Other tools will need to be added, as well. “There are gaps in the flow today for 2.5D,” said Anand Iyer, director of marketing for the low power platform at Calypto. “With new architectures you need to see first how they work, then how you can reduce power. This needs to be ironed out at the RTL level, but the savings can be significant. The actual cost of a transistor increases about 5% when you move from planar to finFET.”

He said the costs of 2.5D are deceptive because in terms of total chip, there are fewer transistors needed to improve performance because the throughput is so much greater. By reducing the logic portion and adding to the I/O, which is essentially what stacking does, the costs are comparable. But that requires a system-level cost analysis, and many companies don’t look at it that way.

Continuing Moore’s Law
Moore’s Law isn’t standing still, either, and there is work underway to ease some of the problems that have made shrinking features a challenge below 28nm, notably on the analog side.

“The trick is to do analog in the non-linear regions, which may sound counterintuitive,” said Bernard Murphy, chief technology officer at Atrenta. “What you’re doing is digitally assisted, so you’re basically compensating for the non-linearity. If you look at RF, for example, this is one technique is to use with smaller feature size. But that also results in non-linear behavior. You can compensate for that by applying a reverse transform on the signal transmit.”

He noted this approach is still at the academic research level, but it does allow engineers to estimate power models and timing constraints more easily and in a more timely manner, rather than waiting for the analog to be finished.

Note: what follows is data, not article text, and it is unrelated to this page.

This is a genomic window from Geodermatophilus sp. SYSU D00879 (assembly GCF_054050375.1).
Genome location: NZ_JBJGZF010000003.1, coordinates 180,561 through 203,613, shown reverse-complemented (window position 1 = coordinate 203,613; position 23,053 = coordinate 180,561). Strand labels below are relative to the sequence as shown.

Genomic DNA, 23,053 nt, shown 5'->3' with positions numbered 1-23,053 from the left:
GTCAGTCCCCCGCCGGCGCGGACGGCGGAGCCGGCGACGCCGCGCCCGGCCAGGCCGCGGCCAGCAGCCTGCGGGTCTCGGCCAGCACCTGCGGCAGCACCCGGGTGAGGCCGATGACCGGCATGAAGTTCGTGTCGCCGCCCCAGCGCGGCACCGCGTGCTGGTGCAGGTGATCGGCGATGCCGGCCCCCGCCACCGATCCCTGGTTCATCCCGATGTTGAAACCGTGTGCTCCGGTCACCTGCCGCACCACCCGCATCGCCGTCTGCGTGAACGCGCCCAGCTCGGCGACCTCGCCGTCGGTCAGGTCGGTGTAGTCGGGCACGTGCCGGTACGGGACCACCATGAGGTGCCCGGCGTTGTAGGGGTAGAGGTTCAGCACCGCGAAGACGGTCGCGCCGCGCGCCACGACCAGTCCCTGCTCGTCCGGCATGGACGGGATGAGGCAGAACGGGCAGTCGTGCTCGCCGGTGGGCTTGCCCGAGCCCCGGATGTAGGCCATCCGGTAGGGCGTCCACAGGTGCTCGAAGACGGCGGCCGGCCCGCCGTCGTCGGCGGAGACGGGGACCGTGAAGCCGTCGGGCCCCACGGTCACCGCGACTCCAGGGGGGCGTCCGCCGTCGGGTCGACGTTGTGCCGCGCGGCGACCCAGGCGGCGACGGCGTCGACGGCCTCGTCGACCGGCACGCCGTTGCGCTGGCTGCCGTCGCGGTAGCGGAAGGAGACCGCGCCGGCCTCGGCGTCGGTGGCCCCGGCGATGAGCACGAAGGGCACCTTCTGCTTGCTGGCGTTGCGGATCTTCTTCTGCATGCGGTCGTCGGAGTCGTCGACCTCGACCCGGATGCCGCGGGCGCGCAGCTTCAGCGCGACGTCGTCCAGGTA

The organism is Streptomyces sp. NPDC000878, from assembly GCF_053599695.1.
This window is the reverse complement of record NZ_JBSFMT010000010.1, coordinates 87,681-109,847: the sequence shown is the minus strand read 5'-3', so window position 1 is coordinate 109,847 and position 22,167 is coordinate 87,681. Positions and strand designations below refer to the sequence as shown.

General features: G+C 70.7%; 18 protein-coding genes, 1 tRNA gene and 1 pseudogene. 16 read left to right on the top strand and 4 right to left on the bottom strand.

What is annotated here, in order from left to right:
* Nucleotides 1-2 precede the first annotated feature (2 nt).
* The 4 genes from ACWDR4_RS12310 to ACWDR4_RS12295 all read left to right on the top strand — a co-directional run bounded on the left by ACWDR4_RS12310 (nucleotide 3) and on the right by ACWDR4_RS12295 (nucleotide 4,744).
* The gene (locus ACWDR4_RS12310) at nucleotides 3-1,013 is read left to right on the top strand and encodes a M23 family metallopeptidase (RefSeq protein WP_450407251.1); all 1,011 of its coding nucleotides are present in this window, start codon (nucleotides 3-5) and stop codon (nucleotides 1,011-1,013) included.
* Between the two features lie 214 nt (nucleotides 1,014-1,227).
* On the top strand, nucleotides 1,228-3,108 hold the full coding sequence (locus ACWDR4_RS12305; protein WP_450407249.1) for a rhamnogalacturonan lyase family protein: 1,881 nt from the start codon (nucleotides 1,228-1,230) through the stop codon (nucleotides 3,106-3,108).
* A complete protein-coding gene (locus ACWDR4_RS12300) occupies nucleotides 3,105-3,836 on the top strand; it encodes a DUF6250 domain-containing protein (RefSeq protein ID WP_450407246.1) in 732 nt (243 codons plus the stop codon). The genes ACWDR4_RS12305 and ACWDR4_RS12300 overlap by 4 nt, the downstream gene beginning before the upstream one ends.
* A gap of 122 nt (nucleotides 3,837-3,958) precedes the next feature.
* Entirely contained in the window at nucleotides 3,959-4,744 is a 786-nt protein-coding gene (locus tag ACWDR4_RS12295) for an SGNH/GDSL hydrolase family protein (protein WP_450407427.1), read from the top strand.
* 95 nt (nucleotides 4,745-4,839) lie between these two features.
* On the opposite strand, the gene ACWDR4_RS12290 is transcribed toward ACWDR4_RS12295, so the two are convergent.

There also is a wide divergence in opinion when it comes to Moore’s Law versus stacked die.

Aart de Geus, chairman and co-CEO of Synopsys, believes the 2.5D and 3D effort has “dramatically slowed down. It’s complex, expensive, and there are legal questions and difficult collaboration efforts.”

De Geus said the one exception is in the memory space, but for advanced chips Moore’s Law shows no sign of abating. ” is a fundamental requirement for some layers, and from a design point of view we’ve completely hit this.”

Others disagree. Herb Reiter, president of eda2asic consulting, said that once costs are reduced 2.5D designs will explode. “We’ve already seen 50 to 100 interposer-based designs,” he said. “Many are complete and in silicon, but they’re not in production yet because of the cost. People are waiting for prices to come down, but the technical advantages are there. You can get three times the bandwidth for the same amount of power. We’re also seeing interposers becoming more and more capable. Capacitors and power management is actually being moved onto the interposer, which means you can move some of the metal layers. This technology will succeed.”

And still others, believe the answer lies somewhere in the middle. Frankwell Lin, president of Andes Technology, said that initially everything will be separate in a package, but that ultimately the same consolidation trend will continue inside the package. “Everything ultimately will come together because of cost,” he said. “You’ll see a gradual evolution back to the SoC.”

It may take more than a decade to see who is right, but it’s clear is there are some sharp differences in opinion forming over this approach.